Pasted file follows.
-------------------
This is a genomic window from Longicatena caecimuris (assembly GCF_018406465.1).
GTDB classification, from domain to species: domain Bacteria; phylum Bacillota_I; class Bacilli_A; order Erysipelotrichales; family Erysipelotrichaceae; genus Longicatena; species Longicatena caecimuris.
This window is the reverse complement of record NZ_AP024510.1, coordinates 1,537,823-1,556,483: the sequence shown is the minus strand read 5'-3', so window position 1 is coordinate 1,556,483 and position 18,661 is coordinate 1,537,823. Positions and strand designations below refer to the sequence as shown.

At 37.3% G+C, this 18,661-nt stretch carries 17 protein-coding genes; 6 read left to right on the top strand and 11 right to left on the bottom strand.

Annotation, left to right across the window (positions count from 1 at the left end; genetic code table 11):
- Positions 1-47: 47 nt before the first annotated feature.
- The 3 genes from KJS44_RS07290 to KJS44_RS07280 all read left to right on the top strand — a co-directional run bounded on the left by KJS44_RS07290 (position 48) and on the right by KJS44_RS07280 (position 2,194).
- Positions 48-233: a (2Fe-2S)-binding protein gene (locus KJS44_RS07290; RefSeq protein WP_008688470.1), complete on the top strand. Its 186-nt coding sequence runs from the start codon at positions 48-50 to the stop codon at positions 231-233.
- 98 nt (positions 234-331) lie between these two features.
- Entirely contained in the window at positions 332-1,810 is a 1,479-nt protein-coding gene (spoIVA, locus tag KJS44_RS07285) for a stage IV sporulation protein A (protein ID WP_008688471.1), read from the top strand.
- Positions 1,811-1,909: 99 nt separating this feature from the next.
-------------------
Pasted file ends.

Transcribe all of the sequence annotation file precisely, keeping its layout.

This is a genomic window from Longicatena caecimuris (assembly GCF_018406465.1).
GTDB classification, from domain to species: domain Bacteria; phylum Bacillota_I; class Bacilli_A; order Erysipelotrichales; family Erysipelotrichaceae; genus Longicatena; species Longicatena caecimuris.
This window is the reverse complement of record NZ_AP024510.1, coordinates 1,537,823-1,556,483: the sequence shown is the minus strand read 5'-3', so window position 1 is coordinate 1,556,483 and position 18,661 is coordinate 1,537,823. Positions and strand designations below refer to the sequence as shown.

At 37.3% G+C, this 18,661-nt stretch carries 17 protein-coding genes; 6 read left to right on the top strand and 11 right to left on the bottom strand.

Annotation, left to right across the window (positions count from 1 at the left end; genetic code table 11):
- Positions 1-47: 47 nt before the first annotated feature.
- The 3 genes from KJS44_RS07290 to KJS44_RS07280 all read left to right on the top strand — a co-directional run bounded on the left by KJS44_RS07290 (position 48) and on the right by KJS44_RS07280 (position 2,194).
- Positions 48-233: a (2Fe-2S)-binding protein gene (locus KJS44_RS07290; RefSeq protein WP_008688470.1), complete on the top strand. Its 186-nt coding sequence runs from the start codon at positions 48-50 to the stop codon at positions 231-233.
- 98 nt (positions 234-331) lie between these two features.
- Entirely contained in the window at positions 332-1,810 is a 1,479-nt protein-coding gene (spoIVA, locus tag KJS44_RS07285) for a stage IV sporulation protein A (protein ID WP_008688471.1), read from the top strand.
- Positions 1,811-1,909: 99 nt separating this feature from the next.